Effects of interruptions in healthcare [article]

A recent article in the Journal of the American Medical Informatics Association1 caught my eye. The article, A systematic review of the psychological literature on interruption and its patient safety implications, looks at various tasks and variables associated with interruptions in healthcare. The article is a meta-analysis, and we all know what that means, but it is interesting nonetheless. The authors of the article say that it’s a complex issue, but I think at the heart of the matter interruptions are simply bad. Our brains just don’t multi-task the way we’d like them to, and interruptions cause a break in concentration and therefore a break in our focus. I know it always takes me a few seconds to regain my thoughts when someone interrupts me. This is especially true when I’m performing a complex task. And wouldn’t you consider providing care to patients a complex task? I would.

A systematic review of the psychological literature on interruption and its patient safety implications
Simon Y W Li1, Farah Magrabi2, Enrico Coiera2


Objective To understand the complex effects of interruption in healthcare.

Materials and methods As interruptions have been well studied in other domains, the authors undertook a systematic review of experimental studies in psychology and human–computer interaction to identify the task types and variables influencing interruption effects.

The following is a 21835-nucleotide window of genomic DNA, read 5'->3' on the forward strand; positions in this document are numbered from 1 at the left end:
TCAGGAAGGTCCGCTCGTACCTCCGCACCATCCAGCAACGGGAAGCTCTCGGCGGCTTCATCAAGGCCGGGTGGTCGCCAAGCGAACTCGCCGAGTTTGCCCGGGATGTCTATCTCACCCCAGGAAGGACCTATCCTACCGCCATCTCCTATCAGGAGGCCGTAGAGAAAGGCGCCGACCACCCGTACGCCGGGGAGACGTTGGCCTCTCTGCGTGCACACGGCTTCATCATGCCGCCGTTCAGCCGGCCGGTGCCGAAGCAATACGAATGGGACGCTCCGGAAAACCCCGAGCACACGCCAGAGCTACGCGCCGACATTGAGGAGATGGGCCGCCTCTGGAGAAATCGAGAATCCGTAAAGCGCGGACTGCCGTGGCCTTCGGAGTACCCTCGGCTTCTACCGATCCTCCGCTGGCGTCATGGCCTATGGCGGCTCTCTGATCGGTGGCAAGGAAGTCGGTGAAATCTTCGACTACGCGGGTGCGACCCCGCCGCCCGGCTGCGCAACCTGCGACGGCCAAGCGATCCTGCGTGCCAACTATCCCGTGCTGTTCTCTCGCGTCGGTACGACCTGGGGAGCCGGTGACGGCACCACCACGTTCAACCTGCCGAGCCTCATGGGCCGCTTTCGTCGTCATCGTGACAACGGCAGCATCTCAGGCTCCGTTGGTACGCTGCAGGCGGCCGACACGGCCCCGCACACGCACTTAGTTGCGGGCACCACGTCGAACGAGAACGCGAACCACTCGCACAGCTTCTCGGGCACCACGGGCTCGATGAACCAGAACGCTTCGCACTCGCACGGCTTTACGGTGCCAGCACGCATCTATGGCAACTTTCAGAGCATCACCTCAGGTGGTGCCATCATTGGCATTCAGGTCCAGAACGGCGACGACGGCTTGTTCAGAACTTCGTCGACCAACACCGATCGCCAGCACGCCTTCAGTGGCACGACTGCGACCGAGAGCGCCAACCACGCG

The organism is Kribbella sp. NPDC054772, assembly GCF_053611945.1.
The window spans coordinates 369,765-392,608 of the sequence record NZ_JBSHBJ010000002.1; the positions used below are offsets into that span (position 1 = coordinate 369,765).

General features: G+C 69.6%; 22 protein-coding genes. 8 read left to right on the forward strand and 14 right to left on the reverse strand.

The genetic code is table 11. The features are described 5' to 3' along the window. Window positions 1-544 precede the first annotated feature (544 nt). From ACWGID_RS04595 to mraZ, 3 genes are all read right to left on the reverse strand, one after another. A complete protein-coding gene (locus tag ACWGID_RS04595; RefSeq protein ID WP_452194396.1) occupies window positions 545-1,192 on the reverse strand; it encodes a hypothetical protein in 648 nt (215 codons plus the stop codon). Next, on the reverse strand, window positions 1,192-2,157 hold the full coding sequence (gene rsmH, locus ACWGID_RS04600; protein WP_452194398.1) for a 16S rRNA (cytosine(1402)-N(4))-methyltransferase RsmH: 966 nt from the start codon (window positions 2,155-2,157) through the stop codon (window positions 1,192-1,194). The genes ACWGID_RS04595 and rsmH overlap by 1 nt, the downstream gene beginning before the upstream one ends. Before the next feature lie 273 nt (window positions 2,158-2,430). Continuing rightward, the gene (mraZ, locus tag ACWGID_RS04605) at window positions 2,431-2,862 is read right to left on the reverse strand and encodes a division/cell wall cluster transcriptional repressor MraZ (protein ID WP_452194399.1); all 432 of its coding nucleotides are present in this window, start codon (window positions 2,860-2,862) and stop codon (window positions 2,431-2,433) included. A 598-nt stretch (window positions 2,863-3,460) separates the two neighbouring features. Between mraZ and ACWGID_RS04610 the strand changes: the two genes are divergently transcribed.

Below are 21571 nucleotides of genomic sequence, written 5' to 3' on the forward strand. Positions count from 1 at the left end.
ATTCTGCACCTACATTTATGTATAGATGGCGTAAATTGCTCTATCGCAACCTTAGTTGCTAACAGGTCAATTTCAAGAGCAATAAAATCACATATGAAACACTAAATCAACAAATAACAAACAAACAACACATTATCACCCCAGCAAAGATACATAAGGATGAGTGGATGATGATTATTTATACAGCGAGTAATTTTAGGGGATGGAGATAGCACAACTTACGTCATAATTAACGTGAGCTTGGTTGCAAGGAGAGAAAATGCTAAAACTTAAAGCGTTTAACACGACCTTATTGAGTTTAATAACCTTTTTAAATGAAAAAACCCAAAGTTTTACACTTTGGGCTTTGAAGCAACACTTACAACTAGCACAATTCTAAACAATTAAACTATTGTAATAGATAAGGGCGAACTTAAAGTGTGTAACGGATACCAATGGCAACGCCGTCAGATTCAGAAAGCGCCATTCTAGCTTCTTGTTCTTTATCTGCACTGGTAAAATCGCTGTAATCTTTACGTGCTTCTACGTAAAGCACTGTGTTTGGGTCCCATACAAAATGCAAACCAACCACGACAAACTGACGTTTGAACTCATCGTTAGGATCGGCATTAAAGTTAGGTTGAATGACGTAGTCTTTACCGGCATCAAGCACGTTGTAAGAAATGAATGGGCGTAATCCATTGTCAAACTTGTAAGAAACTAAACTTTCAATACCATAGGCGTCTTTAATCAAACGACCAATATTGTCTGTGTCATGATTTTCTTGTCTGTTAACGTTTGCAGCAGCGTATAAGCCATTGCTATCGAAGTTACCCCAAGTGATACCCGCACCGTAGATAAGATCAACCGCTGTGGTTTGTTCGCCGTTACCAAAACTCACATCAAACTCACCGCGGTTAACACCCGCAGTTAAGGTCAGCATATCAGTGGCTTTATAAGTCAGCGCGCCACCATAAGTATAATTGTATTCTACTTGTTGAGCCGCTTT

Results 63 studies were identified from 812 articles retrieved by systematic searches. On the basis of interruption profiles for generic tasks, it was found that clinical tasks can be distinguished into three broad types: procedural, problem-solving, and decision-making. Twelve experimental variables that influence interruption effects were identified. Of these, six are the most important, based on the number of studies and because of their centrality to interruption effects, including working memory load, interruption position, similarity, modality, handling strategies, and practice effect. The variables are explained by three main theoretical frameworks: the activation-based goal memory model, prospective memory, and multiple resource theory.

Discussion This review provides a useful starting point for a more comprehensive examination of interruptions potentially leading to an improved understanding about the impact of this phenomenon on patient safety and task efficiency. The authors provide some recommendations to counter interruption effects.

Conclusion The effects of interruption are the outcome of a complex set of variables and should not be considered as uniformly predictable or bad. The task types, variables, and theories should help us better to identify which clinical tasks and contexts are most susceptible and assist in the design of information systems and processes that are resilient to interruption.

1. J Am Med Inform Assoc 2012;19:6-12 doi:10.1136/amiajnl-2010-000024

Note: Something else I found interesting was the length of time between when the article was received (Sept 7, 2010) and when it first appeared online (Sept 23, 2011). That’s more than a year boys and girls. And people wonder why relevant information is hard to come by. I have a rant about that, but I’ll save it for another time.

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